@saturnus: Sorry to disagree with you about UFS eventually making the need for separate volatile RAM redundant; it will not. UFS is an evolved interface spec for flash memory and does nothing to eliminate the inherent limitations in the flash memory itself. The number of memory operations that occur with code execution would create inherent instabilities in the current flash technologies that we don't know how to overcome --- yet. Running flash modules in parallel, as you suggest, would greatly exacerbate the already known problems with flash technologies; there's are really good reasons why disk/flash access moved from parallel to serial access such as clocking, capacitance, etc.

    http://en.wikipedia.org/wiki/Flash_memory#Limitations
  • -2 Hide
    richwaa , February 12, 2013 2:45 PM
    @saturnus: Sorry to disagree with you about UFS eventually making the need for separate volatile RAM redundant; it will not. UFS is an evolved interface spec for flash memory and does nothing to eliminate the inherent limitations in the flash memory itself. The number of memory operations that occur with code execution would create inherent instabilities in the current flash technologies that we don't know how to overcome --- yet. Running flash modules in parallel, as you suggest, would greatly exacerbate the already known problems with flash technologies; there's are really good reasons why disk/flash access moved from parallel to serial access such as clocking, capacitance, etc.

    http://en.wikipedia.org/wiki/Flash_memory#Limitations
  • -2 Hide
    richwaa , February 12, 2013 2:45 PM
    @saturnus: Sorry to disagree with you about UFS eventually making the need for separate volatile RAM redundant; it will not. UFS is an evolved interface spec for flash memory and does nothing to eliminate the inherent limitations in the flash memory itself. The number of memory operations that occur with code execution would create inherent instabilities in the current flash technologies that we don't know how to overcome --- yet. Running flash modules in parallel, as you suggest, would greatly exacerbate the already known problems with flash technologies; there's are really good reasons why disk/flash access moved from parallel to serial access such as clocking, capacitance, etc.

    http://en.wikipedia.org/wiki/Flash_memory#Limitations
  • 1 Hide
    didgetmaster , February 12, 2013 4:00 PM
    Why is it so difficult to detect and eliminate duplicate comment submissions?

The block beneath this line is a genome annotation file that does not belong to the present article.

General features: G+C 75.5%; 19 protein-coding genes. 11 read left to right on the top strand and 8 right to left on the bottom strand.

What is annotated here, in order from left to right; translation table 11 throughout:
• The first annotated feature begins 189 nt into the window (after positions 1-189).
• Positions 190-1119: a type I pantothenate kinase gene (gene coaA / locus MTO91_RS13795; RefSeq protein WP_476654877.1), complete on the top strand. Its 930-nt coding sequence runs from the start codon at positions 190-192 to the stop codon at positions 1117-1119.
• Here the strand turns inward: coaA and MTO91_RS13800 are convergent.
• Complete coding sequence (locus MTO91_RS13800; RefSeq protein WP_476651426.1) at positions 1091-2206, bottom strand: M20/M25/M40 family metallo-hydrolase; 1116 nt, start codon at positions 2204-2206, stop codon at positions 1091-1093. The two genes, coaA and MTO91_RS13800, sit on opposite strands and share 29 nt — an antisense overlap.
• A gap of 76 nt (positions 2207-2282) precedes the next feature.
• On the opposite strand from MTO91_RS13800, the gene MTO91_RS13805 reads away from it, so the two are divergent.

Why is it so difficult to detect and eliminate duplicate comment submissions?

    Why is it so difficult to detect and eliminate duplicate comment submissions?
  • 0 Hide
    blazorthon , February 13, 2013 3:06 AM
    richwaa@saturnus: Sorry to disagree with you about UFS eventually making the need for separate volatile RAM redundant; it will not. UFS is an evolved interface spec for flash memory and does nothing to eliminate the inherent limitations in the flash memory itself. The number of memory operations that occur with code execution would create inherent instabilities in the current flash technologies that we don't know how to overcome --- yet. Running flash modules in parallel, as you suggest, would greatly exacerbate the already known problems with flash technologies; there's are really good reasons why disk/flash access moved from parallel to serial access such as clocking, capacitance, etc.http://en.wikipedia.org/wiki/Flash_memory#Limitations


    Well, they could do something more like PCIe with multiple serial lanes, granted I still wouldn't want flash memory to replace DRAM. Flash's increasingly poor endurance with every process shrink and bits per cell increase would probably only help planned obsolescence supporters.

    saturnusUFS, or in laymans terms USB gone SCSI, is a very interesting technology for mobile devices that could over time make actual separate volatile memory redundant as the transfer rates using only a single lane offer half the transfer rate as current LPDDR2 memory. One could easily imagine that with several lanes to each module and more modules in parallel could replace the need for DRAM in mobile devices altogether.


    Many SoCs have memory bandwidth in several GB/s. Going down to a few Gb/s is a huge downgrade in performance. No, these memory chips are not half the transfer rate of current LPDDR2 memory. As is, memory bandwidth of mobile devices is often one of the greatest bottle-necks for performance, so such a step back or even going with what I said above to maybe get similar performance is not the trend that is needed right now.